An apparatus for performing the inventive method, as shown schematically in FIG. 1, includes laser 1 producing beam 2, primary focusing lens 3 (if needed), secondary focussing lens 4, entrance pupil 5, and mirror 6. The exit pupil 5 lens 4 is used as one focal point of an ellipsoidal optical system which will be further described below. Mirror 6 is gimballed (or equivalent) about two arbitrary orthogonal axes (x and y) and may be separately pivoted about these axes by x and y galvanometers 7 and 8. The voltages applied to the galvanometers determine the pattern the beam makes about axis 9; for 90° phase-displaced sine waves, both linearly changing in amplitude, the beam will be steered in a spiral about 9. Two positions of the steered beam are shown as 2a and 2b. The steered beam is reflected and focussed by ellipsoidal mirror 10 onto a spot on crystal sample 11. This spot is small with respect to the area of sample 11. The mirror 10 forms the other portion of the ellipsoidal optical system mentioned above, and has a focal point that is made to fall on the surface of crystal sample 11. Beam radiation reflected in a lobed pattern from 11 is detected by photodetector 12, whose output is fed to beam steer and pattern recognition circuit 13 and to a display device 14 (if desired). Crystal sample 11 may be in the form of a slab sawn from a boule, or may be a boule itself. In any event, the surface is abraded or etched to expose the characteristic surface pits and projections.
Circuit 13 consists of a clock which controls a sine or other waveform generator, whose output feeds galvanometers 7 and 8. The output of photodetector 12 is digitized in a digitizer (controlled by the clock) in 13 and feeds into a shift register configured as a ring counter and stepped by the clock. Using the information derived from the ring counter, a computer (not shown) can precisely calculate a quantative value of the angular position of the pattern lobes, in real time. These steps are synchronized with the rotation of the laser beam. Using the information derived from the ring counter, a computer (not shown) can precisely calculate a quantative value of the angular position of the pattern lobes, in real time. Pattern recognition may be done by AND gates connected to appropriate taps on the shift register. These AND gates may drive light emitting diodes to indicate the number of lobes in the reflectance pattern from the sample. Display 14 may be an oscilloscope or other such device. It will show a pattern like those shown in FIG. 2.
As can be seen in FIG. 2, for a particular material and orientation, a lobed pattern with a particular number of lobes is produced. The direction of the lobes is indicative of the orientation direction. Columns (a), (b) and (c) respectively show <1, 1, 1>, <1, 0, 0> and <1, 1, 0> patterns for cadmium telluride, silicon, and germanium.
The instant invention has a greatly improved signal-to-noise ratio compared to the optical method described above in the BACKGROUND OF THE INVENTION. That method uses a beam essentially perpendicular to the crystal sample surface and depends upon manual manipulation of the sample and visual observation. The beam is reflected in a lobed pattern. The improved signal-to-noise ratio in this invention is achieved by using a high angle of incidence of the scanning beam. The beam is reflected from diffuse portions of the crystal surface as though such portions are specular. Such reflections, which would act as noise if detected by photodetector 12, are at angles away from 12. The scanned beam which strikes etched pits, however, is reflected toward photodetector 12. This results in a 40 db or better improvement in signal-to-noise ratio.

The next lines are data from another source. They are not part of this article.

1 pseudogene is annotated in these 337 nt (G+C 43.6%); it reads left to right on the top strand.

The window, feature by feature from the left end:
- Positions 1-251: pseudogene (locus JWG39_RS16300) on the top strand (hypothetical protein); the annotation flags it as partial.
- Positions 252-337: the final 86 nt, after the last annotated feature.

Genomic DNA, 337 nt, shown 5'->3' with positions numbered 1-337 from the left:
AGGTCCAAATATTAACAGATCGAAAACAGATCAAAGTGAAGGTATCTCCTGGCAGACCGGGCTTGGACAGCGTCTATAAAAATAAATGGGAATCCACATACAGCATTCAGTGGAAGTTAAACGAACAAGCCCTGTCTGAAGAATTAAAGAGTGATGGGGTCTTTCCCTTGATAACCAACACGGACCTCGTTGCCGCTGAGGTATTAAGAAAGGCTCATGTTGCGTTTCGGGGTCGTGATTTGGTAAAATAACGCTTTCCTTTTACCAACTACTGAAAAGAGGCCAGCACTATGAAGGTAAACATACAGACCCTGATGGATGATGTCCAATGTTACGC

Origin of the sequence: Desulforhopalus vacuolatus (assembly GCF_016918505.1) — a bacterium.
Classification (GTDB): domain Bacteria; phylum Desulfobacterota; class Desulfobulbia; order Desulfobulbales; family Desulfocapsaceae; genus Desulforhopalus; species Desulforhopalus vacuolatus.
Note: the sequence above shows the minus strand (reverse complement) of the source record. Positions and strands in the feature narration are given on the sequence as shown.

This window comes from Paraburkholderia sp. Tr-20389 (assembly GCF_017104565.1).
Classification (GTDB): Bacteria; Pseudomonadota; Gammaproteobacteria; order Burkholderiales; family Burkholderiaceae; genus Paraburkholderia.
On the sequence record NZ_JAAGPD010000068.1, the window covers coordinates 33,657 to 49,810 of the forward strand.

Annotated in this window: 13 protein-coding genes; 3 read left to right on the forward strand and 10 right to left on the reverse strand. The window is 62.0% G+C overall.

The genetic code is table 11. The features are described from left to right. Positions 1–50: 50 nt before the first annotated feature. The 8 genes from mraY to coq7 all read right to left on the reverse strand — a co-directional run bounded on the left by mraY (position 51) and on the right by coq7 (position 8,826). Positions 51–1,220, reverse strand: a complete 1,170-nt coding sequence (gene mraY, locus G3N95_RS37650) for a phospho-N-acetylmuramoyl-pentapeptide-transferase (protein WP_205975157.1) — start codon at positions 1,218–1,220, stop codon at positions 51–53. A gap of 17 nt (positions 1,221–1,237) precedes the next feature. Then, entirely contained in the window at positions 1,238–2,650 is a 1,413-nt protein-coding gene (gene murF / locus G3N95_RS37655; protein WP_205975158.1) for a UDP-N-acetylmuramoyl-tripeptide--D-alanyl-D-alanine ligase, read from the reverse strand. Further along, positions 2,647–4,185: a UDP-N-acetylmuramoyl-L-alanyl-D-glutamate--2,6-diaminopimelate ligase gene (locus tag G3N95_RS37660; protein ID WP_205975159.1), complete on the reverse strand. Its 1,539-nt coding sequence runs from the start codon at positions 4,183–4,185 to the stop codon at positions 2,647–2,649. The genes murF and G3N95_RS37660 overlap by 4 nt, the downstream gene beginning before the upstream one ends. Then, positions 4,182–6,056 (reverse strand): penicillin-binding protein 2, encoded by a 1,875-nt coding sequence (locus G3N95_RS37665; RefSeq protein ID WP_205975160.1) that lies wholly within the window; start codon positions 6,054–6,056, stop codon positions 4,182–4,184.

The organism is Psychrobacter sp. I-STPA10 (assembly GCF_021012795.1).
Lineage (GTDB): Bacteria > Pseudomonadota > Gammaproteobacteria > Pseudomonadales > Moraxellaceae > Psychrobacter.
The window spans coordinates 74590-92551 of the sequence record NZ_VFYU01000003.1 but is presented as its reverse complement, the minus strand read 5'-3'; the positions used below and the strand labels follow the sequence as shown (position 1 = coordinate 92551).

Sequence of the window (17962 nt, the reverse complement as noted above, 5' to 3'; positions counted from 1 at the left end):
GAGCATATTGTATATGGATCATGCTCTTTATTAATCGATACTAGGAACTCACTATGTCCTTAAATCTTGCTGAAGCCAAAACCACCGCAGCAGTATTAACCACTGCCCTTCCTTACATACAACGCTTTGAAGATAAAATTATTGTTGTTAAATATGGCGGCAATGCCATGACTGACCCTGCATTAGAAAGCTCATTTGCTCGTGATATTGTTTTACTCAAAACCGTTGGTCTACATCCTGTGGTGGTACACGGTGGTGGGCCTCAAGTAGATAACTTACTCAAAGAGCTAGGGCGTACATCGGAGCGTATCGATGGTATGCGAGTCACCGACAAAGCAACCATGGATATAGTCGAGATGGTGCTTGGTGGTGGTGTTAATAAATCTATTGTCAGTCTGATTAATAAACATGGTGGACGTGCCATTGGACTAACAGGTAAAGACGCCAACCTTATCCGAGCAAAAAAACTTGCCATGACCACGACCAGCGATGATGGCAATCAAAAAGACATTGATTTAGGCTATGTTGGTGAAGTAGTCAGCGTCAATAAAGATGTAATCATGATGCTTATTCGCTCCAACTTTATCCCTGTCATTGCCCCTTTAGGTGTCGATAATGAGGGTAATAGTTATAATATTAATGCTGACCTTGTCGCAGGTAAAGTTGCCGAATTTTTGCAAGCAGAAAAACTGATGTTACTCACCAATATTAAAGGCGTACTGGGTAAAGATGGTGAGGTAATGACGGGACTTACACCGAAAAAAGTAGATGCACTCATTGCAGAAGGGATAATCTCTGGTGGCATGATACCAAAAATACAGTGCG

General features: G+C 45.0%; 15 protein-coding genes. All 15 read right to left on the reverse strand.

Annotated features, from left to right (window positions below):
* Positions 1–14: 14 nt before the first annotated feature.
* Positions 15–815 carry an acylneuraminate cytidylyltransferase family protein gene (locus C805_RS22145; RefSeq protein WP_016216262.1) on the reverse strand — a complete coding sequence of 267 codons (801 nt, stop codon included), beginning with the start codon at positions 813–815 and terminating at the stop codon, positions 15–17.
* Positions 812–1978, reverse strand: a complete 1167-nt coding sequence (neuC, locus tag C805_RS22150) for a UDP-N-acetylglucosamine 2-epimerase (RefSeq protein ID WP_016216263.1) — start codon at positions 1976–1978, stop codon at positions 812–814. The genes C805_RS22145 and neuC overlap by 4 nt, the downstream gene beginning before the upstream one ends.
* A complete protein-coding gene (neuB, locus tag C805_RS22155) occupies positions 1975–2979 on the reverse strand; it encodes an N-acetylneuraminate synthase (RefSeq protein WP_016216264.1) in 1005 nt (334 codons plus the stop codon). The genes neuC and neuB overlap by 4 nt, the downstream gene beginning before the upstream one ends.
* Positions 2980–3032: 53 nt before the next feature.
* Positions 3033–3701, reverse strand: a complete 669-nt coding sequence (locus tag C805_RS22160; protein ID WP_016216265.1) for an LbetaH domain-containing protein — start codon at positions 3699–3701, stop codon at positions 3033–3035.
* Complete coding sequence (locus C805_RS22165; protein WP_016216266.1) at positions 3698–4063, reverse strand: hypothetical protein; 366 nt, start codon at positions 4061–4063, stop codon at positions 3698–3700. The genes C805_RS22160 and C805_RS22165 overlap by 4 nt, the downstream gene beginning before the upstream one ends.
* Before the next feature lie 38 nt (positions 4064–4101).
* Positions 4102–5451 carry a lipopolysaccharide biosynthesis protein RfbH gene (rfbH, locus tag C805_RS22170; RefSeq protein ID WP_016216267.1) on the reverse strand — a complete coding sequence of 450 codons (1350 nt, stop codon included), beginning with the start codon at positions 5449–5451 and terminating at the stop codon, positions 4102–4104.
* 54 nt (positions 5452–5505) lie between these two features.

While specific embodiments of the invention have been taught above, other embodiments may be obvious to ones skilled in the art, in light of the teachings herein. For example, galvanometers 7 and 8 may be replaced by piezoelectric crystals or the like. Moreover, mirror 6 may be replaced by two mirrors individually driven by separate galvanometers or equivalents. Further, it may be desirable to certain cases to scan the laser beam in a pattern other than a spiral intersection of the beam with a plane above and parallel to the crystal surface; a conical toroidal, or elliptical pattern may be desirable. Moreover, circuit 13 may include a computer to control all the elements in 13 to achieve any desired scan pattern. The prototype of the invention makes use of a step-wise spiral as described above and with a beam spot size of approximately 1 mm. If desired, the beam, once the maximum reflectance angle is determined, may be continuously scanned at this angle to determine more accurately the maxima rotational positions. Further, the crystal sample may be carried by a goniometric mount also controlled by the computer. This mount may include a rotation stage 15 and a translation stage 16, or their equivalents. Obviously, additional rotation stages may be employed, if it is desired to rotate the plane of the sample about one or more axes orthogonal to axis 9. In any event, the crystal sample may be moved with respect to axis 9 such that the beam effectively moves in a step-wise raster pattern over the surface of the sample, for mapping purposes. The mapping is done by determining the crystallographic orientation of a multiplicity of small spots on the sample surface. The raster pattern may be a planar spiral, or a series of parallel lines, etc. A further application of this invention is automated crystal cuttery equipment which derives its control information from circuit 13 to cut or cleave single crystal segments of the desired orientation from a crystalline body when the body is properly oriented by the goniometric mount.
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|U.S. Classification||356/31, 356/446|
|Cooperative Classification||G01N2201/1087, G01N21/55, G01N2201/1045|
|Nov 23, 1987||AS||Assignment|
Owner name: UNITED STATES OF AMERICA, THE, AS REPRESENTED BY T
Free format text: ASSIGNMENT OF ASSIGNORS INTEREST.;ASSIGNOR:WEISER, SIDNEY;REEL/FRAME:004814/0391
Effective date: 19870826
|Jun 6, 1991||FPAY||Fee payment|
Year of fee payment: 4
|Nov 27, 1995||FPAY||Fee payment|
Year of fee payment: 8
|Dec 21, 1999||REMI||Maintenance fee reminder mailed|
|May 28, 2000||LAPS||Lapse for failure to pay maintenance fees|
|Sep 26, 2000||FP||Expired due to failure to pay maintenance fee|
Effective date: 20000531